Author shares story of false imprisonment

November 4, 2011 Feature Print Print

Dennis Fritz

The Innocence Project estimates that almost 3 percent of the nation’s inmates are falsely convicted, said Dennis Fritz in a speech on campus recently.

Fritz spent 12 years of his life in the Oklahoma prison system serving time for a murder he did not commit. Fritz spoke about his “nightmare out of hell” during his presentation attended by a standing-room-only crowd of approximately 200 people. He also signed copies of his book, “Journey Toward Justice” before the event.

Fritz recalled the pivotal day in his life in 1987 when he was arrested at his mother’s home in Kansas City, Mo., and charged with the 1982 rape and murder of Debra Sue Carter, a young woman from Ada, Okla. Fritz said he had never met the victim.


“I was really shook up,” Fritz said when he recalled being told by Oklahoma State Bureau of Investigation agents and Ada police that he had failed two lie detector examinations. He found out 12 years later that the investigators lied about the tests.

After his arrest, Fritz quickly realized he was in deep water. Before his extradition hearing, the OSBI and Ada detectives told him that he would die by lethal injection for his actions.

“I was like a lamb going to slaughter,” Fritz said. “People were looking at me like I was a murderer.”

An overzealous prosecutor continued to mount evidence against Fritz and his friend, Ron Williamson, a local high school baseball legend who suffered from mental illness and alcohol abuse.

Since he could not afford a criminal defense attorney, Fritz received a court-appointed lawyer whose specialty was in bankruptcy and civil litigation.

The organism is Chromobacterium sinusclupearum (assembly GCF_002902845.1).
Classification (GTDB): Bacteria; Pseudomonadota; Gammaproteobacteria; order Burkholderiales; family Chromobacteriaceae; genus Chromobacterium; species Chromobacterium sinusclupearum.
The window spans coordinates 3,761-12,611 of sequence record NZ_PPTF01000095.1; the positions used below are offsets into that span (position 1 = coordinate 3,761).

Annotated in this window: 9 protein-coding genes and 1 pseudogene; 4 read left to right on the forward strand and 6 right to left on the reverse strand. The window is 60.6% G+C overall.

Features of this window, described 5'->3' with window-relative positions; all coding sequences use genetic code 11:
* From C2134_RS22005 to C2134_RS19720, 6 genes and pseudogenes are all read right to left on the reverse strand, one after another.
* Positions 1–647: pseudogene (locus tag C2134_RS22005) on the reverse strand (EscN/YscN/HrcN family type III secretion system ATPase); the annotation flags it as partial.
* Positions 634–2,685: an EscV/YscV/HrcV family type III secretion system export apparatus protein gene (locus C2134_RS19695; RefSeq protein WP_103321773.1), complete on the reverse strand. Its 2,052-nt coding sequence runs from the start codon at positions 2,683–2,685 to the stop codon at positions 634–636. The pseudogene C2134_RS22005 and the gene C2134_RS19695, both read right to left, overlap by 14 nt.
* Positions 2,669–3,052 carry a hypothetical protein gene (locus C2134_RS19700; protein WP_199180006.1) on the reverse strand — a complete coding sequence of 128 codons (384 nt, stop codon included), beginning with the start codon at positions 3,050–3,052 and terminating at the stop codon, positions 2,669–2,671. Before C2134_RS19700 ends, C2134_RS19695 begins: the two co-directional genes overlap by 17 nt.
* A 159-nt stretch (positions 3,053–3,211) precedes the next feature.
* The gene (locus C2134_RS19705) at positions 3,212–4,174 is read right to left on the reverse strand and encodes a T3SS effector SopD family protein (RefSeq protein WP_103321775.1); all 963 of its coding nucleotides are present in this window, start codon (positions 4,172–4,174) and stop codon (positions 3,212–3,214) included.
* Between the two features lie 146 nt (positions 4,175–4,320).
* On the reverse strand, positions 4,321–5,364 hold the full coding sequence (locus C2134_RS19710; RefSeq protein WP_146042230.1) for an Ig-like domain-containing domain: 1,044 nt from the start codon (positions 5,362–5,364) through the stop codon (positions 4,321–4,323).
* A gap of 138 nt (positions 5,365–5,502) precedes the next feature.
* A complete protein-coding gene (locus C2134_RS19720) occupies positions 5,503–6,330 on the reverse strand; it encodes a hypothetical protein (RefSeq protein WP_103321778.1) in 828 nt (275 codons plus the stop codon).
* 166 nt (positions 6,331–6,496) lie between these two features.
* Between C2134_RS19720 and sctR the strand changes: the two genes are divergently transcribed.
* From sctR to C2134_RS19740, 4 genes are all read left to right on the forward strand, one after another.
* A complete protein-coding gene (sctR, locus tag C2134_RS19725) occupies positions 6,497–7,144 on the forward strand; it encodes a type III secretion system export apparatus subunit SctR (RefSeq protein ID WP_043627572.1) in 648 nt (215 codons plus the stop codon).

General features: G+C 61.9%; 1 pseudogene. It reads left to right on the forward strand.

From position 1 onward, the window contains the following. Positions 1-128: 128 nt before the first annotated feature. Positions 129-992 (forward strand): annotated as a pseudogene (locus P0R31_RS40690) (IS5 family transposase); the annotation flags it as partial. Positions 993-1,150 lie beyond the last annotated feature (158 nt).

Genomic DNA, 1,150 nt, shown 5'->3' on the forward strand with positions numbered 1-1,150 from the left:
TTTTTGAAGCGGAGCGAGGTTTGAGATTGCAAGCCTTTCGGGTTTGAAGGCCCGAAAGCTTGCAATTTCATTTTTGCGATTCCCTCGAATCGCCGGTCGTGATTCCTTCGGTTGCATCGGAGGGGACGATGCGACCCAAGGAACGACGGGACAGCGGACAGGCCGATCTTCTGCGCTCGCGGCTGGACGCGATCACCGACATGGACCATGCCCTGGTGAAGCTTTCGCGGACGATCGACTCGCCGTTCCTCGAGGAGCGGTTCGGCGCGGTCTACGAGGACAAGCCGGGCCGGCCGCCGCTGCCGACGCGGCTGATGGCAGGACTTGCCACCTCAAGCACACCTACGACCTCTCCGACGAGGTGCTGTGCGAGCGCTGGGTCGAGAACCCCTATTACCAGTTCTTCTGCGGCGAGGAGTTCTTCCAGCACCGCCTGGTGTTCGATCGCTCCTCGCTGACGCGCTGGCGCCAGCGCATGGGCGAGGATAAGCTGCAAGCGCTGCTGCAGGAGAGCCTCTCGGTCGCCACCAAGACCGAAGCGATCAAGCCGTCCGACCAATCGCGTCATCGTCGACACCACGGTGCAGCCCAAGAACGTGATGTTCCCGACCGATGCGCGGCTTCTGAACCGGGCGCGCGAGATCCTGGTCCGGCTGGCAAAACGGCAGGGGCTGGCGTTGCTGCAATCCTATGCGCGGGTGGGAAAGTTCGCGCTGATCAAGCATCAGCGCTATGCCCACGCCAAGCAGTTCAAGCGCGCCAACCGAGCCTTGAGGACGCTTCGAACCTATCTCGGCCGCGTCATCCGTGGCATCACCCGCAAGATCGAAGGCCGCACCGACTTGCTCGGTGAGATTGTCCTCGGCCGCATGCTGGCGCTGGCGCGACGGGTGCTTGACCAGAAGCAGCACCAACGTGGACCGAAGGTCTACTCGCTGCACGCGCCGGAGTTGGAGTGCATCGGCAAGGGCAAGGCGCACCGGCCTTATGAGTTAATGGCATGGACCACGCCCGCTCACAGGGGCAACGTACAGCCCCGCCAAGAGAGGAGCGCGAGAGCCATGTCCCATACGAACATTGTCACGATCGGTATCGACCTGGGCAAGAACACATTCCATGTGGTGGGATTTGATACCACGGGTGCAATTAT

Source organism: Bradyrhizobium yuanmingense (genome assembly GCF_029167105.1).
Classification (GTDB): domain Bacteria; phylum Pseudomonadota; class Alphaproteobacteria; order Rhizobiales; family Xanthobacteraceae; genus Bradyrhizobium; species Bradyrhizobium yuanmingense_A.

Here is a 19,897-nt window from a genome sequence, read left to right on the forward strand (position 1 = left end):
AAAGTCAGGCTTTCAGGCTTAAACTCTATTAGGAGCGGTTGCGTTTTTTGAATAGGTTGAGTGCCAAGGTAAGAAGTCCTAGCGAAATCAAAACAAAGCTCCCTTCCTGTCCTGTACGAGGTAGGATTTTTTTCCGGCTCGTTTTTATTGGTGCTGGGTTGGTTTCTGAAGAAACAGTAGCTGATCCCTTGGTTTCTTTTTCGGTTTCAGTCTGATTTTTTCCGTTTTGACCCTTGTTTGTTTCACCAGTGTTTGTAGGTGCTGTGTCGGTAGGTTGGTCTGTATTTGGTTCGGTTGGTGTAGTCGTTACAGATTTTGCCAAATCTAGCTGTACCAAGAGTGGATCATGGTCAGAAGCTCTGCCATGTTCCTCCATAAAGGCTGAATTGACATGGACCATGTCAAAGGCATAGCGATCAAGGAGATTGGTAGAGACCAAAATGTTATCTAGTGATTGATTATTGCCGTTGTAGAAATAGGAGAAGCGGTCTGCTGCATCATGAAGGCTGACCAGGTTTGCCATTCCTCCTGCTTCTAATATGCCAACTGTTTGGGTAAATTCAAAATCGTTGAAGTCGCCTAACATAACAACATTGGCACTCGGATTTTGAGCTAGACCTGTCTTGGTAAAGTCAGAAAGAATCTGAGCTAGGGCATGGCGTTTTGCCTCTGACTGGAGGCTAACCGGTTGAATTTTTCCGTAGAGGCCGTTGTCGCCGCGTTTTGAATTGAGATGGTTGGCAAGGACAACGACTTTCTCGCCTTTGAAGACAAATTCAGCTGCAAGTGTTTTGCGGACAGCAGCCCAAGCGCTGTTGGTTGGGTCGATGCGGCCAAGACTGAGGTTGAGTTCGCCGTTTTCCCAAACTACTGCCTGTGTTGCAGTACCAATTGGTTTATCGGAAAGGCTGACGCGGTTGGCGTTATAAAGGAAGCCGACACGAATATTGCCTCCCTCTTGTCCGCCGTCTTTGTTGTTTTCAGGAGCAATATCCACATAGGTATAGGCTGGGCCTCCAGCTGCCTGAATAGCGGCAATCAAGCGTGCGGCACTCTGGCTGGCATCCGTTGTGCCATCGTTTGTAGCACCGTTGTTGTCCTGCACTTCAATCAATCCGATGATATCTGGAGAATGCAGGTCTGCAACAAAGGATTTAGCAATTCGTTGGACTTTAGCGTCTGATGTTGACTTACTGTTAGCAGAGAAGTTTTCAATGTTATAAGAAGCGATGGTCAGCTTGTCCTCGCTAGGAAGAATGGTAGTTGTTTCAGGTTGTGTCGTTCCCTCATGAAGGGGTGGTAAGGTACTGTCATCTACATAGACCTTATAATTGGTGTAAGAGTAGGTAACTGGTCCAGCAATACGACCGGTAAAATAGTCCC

“The pressure was just too enormous,” Fritz said about the possibility of receiving the death penalty looming ahead. The trial jury rendered a guilty verdict which was no surprise to Fritz.

“I knew early on that only the good Lord above could get me out,” Fritz said about his miscarriage of justice.

“I was scared,” Fritz said about the trial’s penalty phase. He recalls his knees shaking when told that he was sentenced to life without parole. Williamson got the death penalty.

Fritz said what hurt the most was being taken away from his family and the “seed of thought that I (Fritz) could do this” planted with Fritz’s young daughter, Elizabeth.

“Prison is a cruel, rough, dangerous place,” Fritz said about settling into his life behind bars and eating breakfast with convicted murderers.

He spent eight years in the same cell while working on his case in the prison’s law library. While Fritz ran out of appeals, Williamson received a new trial due to 60 constitutional errors made at his first trial. With help from the Innocence Project, Fritz and Williamson were vindicated in 1999 after DNA technology exonerated both men.

Fritz felt cautious following his release from prison. He watched for cops all the time. He recalled a funny moment when he took his mother’s car for a quick trip, stopped for gas and discovered that the gasoline pump spoke to him.

“I knew I was really in trouble then,” Fritz said with a smile, since his years in prison had sheltered him from changing technology.

While Fritz received post-traumatic stress counseling to adapt back into society, Williamson’s mental health continued in a downward spiral.

“Ronnie couldn’t go on because it hurt him too much,” Fritz said wistfully about his friend who died of cirrhosis in 2004.

DNA testing also identified the true killer, Glen Gore, who originally testified against Williamson. Gore was convicted and sentenced to death. Gore’s sentence was overturned and he now is serving a life sentence without parole in the same prison where Fritz was incarcerated.

Despite his exoneration and Gore’s guilty verdict, Fritz never received an apology from the prosecutor.

“False convictions are such tragedies,” Fritz said. “All of us have a responsibility to safeguard against them.”

One member of the audience commented on the speech.

“He changed my opinion on the death penalty because you’re not always innocent until proven guilty,” said Kristi Hendricks, Tuttle Times office manager and OCCC Library technical services assistant, following Fritz’s speech. “It’s compelling how this can happen in America,” Hendricks said.

For more information about The Innocence Project, please visit

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